Lionsgate Swings to First-Quarter Loss Despite 'Hunger Games' Box Office
Despite sharply higher revenue due to the North American box-office performance of its teen tentpole, the mini-major lost $44.2 million during the latest frame.
TORONTO -- Lionsgate on Thursday swung to a fiscal first-quarter loss as one-time items and spiking marketing costs for a slate of five movie releases hurt its bottom line.
The mini-major exceeded analyst estimates as its revenue jumped 81 percent to $471.8 million, due mostly to the North American box office of The Hunger Games, against a year-earlier $261.2 million.
Lionsgate also clocked in the box office from Cabin in the Woods and What to Expect When You’re Expecting, as well as sharp gains in its home entertainment business.
But it posted a loss of $44.2 million for the three months to June 30, against a year-earlier profit of $10.3 million.
That came as Lionsgate racked up an increase of $90 million in theatrical marketing costs to launch five movies theatrically during the latest quarter, four of them as wide releases, against only one release in the first quarter of fiscal 2011.
Lionsgate also faced higher G&A costs from increased stock-based compensation after its shares rocketed in the wake of the Summit Entertainment acquisition and The Hunger Games' release.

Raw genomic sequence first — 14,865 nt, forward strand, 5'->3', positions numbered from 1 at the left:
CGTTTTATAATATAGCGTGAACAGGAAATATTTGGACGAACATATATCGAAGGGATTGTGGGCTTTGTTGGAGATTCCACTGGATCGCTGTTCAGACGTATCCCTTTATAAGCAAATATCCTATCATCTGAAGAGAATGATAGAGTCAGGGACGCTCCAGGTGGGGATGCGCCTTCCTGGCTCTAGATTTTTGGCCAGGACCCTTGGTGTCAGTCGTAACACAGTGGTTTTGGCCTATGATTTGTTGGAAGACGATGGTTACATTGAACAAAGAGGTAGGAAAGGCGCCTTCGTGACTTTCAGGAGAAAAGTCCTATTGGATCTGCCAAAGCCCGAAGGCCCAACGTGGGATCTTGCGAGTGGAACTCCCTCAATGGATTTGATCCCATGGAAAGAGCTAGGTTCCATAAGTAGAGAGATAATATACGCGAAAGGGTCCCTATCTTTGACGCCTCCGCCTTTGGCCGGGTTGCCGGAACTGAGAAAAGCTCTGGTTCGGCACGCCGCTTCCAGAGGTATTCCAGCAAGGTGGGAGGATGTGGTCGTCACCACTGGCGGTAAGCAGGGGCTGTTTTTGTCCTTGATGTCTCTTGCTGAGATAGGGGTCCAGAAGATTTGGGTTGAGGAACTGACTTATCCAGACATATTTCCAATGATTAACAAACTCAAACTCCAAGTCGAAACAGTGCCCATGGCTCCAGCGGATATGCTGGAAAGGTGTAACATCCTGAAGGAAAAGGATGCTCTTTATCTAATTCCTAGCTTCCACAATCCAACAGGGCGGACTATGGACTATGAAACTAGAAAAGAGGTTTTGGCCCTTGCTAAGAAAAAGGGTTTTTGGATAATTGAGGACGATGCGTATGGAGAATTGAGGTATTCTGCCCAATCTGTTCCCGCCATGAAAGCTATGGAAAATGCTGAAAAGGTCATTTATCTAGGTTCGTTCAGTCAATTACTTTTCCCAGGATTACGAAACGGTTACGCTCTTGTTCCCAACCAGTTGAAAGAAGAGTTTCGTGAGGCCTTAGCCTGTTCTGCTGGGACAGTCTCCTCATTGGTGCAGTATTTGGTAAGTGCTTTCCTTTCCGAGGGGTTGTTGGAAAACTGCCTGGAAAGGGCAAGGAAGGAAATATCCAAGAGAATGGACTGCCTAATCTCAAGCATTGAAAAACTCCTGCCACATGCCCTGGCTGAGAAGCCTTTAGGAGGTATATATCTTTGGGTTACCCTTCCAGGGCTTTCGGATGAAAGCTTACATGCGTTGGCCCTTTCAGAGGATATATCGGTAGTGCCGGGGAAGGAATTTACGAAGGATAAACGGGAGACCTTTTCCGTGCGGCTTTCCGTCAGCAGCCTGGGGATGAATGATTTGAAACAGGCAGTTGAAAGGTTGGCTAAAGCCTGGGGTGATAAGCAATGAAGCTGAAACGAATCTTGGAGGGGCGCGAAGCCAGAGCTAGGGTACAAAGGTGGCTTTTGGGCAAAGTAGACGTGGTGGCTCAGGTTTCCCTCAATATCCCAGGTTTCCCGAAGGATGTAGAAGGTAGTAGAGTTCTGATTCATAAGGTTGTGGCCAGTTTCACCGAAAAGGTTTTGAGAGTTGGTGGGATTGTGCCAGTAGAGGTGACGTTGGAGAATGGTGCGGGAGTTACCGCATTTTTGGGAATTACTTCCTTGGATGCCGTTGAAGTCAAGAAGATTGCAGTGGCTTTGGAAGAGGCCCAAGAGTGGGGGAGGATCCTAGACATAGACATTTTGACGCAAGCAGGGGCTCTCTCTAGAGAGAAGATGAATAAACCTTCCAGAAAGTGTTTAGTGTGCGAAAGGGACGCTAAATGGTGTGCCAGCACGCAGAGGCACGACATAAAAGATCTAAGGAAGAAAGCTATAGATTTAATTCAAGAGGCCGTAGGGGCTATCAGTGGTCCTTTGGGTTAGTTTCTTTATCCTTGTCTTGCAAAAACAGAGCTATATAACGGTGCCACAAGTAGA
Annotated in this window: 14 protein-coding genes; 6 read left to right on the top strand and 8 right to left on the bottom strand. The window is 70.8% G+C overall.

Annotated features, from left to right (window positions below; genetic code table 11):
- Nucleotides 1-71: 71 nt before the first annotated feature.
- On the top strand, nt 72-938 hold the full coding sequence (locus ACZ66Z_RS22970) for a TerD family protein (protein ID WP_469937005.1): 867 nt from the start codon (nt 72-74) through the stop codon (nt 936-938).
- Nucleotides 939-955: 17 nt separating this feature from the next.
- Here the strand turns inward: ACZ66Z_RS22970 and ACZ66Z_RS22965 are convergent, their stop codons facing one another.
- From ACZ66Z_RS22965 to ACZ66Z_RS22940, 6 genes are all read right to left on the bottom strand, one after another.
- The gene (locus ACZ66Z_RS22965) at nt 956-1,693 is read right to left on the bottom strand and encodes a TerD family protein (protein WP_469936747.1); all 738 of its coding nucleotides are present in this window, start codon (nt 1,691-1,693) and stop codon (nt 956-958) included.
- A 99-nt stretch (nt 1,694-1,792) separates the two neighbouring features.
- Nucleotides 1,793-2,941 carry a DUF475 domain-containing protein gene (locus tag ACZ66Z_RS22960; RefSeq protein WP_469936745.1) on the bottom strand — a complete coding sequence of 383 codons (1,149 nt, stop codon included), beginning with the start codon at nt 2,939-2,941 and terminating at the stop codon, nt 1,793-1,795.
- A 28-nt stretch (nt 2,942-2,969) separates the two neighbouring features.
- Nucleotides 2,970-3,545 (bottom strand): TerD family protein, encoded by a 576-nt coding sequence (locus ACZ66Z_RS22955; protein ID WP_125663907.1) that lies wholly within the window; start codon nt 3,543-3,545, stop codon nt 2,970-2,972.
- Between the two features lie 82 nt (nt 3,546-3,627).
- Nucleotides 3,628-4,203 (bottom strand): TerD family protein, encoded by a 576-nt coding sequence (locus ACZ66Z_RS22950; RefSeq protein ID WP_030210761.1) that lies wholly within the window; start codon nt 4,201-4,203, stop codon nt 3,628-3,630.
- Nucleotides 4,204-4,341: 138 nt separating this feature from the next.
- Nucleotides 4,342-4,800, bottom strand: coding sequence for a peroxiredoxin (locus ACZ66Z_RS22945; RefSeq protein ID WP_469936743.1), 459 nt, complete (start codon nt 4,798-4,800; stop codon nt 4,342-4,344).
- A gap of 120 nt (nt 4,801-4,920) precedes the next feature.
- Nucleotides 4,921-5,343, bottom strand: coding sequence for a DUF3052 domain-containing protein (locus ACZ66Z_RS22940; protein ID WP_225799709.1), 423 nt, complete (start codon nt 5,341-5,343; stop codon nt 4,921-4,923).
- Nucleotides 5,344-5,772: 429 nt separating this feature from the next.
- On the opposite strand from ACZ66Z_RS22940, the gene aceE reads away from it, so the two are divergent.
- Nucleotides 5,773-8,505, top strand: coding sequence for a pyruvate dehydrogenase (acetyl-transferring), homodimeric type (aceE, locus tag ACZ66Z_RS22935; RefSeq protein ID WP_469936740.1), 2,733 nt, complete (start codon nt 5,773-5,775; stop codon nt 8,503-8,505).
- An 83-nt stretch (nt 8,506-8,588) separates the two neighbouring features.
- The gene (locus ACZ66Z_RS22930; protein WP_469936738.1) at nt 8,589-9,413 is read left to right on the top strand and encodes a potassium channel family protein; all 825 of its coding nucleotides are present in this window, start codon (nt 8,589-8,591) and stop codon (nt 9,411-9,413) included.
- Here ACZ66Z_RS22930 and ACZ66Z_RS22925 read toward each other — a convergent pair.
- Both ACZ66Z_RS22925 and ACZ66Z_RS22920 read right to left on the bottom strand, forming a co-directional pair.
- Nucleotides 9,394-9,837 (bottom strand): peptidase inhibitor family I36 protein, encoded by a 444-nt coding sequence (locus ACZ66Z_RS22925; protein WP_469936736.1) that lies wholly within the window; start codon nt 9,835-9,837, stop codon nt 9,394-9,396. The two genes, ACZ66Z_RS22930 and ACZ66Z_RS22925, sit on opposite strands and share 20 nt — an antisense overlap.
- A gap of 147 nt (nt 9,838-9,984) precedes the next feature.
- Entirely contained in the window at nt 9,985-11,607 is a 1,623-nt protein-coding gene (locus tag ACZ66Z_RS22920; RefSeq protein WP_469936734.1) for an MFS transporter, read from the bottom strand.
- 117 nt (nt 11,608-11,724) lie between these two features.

Higher interest charges and a noncash charge for early retirement of Summit term loan debt also hurt the bottom line during the latest frame.
Despite the steep quarterly loss, Lionsgate remained bullish on its prospects ahead of an analyst call Friday morning to discuss its latest results.
“We completed our first quarter on target for our fiscal year and our three-year plan," Lionsgate CEO Jon Feltheimer said in a statement. “However, with two-thirds of the profitability of the first Hunger Games film still ahead, we anticipate that the combined benefits of our Summit acquisition, the strength of our young-adult franchises and the continued evolution of our television business will translate into significant and growing contributions for the balance of our three-year plan."
Total motion picture revenue during the first quarter came to $406.5 million, up 111 percent from the same period in 2011.
Within the motion picture segment, theatrical revenue was $137.6 million, due mainly to Hunger Games.
Lionsgate's home entertainment revenue from both motion pictures and television was $145.5 million, against a year-earlier $92.9 million.
And TV revenue included in motion picture revenue was $37.1 million in the first quarter, down 14 percent from a year earlier.